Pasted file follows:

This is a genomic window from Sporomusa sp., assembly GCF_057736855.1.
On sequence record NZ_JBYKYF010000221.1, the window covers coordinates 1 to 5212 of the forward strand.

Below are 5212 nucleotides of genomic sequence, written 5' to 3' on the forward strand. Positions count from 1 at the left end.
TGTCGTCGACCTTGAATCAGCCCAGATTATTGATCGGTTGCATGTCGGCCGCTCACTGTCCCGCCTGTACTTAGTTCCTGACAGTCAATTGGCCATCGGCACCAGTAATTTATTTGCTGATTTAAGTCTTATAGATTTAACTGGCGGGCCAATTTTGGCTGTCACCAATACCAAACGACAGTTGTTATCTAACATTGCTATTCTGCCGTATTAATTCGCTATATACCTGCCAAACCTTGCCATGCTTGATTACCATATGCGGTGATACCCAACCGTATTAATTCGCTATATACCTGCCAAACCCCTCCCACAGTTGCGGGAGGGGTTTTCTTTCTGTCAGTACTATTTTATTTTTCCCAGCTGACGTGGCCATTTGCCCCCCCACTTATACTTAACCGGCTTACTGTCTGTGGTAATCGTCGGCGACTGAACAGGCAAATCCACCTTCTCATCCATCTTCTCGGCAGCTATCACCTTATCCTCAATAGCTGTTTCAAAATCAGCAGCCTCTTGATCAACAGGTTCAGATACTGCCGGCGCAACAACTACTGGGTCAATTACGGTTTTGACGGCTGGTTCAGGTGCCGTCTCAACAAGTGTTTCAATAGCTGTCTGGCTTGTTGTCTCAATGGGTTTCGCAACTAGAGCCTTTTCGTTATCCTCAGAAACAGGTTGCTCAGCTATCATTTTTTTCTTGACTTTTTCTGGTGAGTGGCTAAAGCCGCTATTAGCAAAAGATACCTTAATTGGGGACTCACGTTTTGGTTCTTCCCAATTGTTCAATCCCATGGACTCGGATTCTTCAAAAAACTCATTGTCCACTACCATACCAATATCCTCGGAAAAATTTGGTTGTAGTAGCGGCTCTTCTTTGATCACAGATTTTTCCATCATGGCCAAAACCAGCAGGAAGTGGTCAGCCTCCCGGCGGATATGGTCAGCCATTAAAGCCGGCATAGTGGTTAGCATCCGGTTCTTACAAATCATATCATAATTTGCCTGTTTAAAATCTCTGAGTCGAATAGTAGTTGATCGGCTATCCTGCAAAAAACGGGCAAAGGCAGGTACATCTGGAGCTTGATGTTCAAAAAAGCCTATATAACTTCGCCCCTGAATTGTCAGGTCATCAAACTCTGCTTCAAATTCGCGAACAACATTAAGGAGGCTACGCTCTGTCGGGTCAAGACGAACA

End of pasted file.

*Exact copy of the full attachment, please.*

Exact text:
This is a genomic window from Sporomusa sp., assembly GCF_057736855.1.
On sequence record NZ_JBYKYF010000221.1, the window covers coordinates 1 to 5212 of the forward strand.

Below are 5212 nucleotides of genomic sequence, written 5' to 3' on the forward strand. Positions count from 1 at the left end.
TGTCGTCGACCTTGAATCAGCCCAGATTATTGATCGGTTGCATGTCGGCCGCTCACTGTCCCGCCTGTACTTAGTTCCTGACAGTCAATTGGCCATCGGCACCAGTAATTTATTTGCTGATTTAAGTCTTATAGATTTAACTGGCGGGCCAATTTTGGCTGTCACCAATACCAAACGACAGTTGTTATCTAACATTGCTATTCTGCCGTATTAATTCGCTATATACCTGCCAAACCTTGCCATGCTTGATTACCATATGCGGTGATACCCAACCGTATTAATTCGCTATATACCTGCCAAACCCCTCCCACAGTTGCGGGAGGGGTTTTCTTTCTGTCAGTACTATTTTATTTTTCCCAGCTGACGTGGCCATTTGCCCCCCCACTTATACTTAACCGGCTTACTGTCTGTGGTAATCGTCGGCGACTGAACAGGCAAATCCACCTTCTCATCCATCTTCTCGGCAGCTATCACCTTATCCTCAATAGCTGTTTCAAAATCAGCAGCCTCTTGATCAACAGGTTCAGATACTGCCGGCGCAACAACTACTGGGTCAATTACGGTTTTGACGGCTGGTTCAGGTGCCGTCTCAACAAGTGTTTCAATAGCTGTCTGGCTTGTTGTCTCAATGGGTTTCGCAACTAGAGCCTTTTCGTTATCCTCAGAAACAGGTTGCTCAGCTATCATTTTTTTCTTGACTTTTTCTGGTGAGTGGCTAAAGCCGCTATTAGCAAAAGATACCTTAATTGGGGACTCACGTTTTGGTTCTTCCCAATTGTTCAATCCCATGGACTCGGATTCTTCAAAAAACTCATTGTCCACTACCATACCAATATCCTCGGAAAAATTTGGTTGTAGTAGCGGCTCTTCTTTGATCACAGATTTTTCCATCATGGCCAAAACCAGCAGGAAGTGGTCAGCCTCCCGGCGGATATGGTCAGCCATTAAAGCCGGCATAGTGGTTAGCATCCGGTTCTTACAAATCATATCATAATTTGCCTGTTTAAAATCTCTGAGTCGAATAGTAGTTGATCGGCTATCCTGCAAAAAACGGGCAAAGGCAGGTACATCTGGAGCTTGATGTTCAAAAAAGCCTATATAACTTCGCCCCTGAATTGTCAGGTCATCAAACTCTGCTTCAAATTCGCGAACAACATTAAGGAGGCTACGCTCTGTCGGGTCAAGACGAACA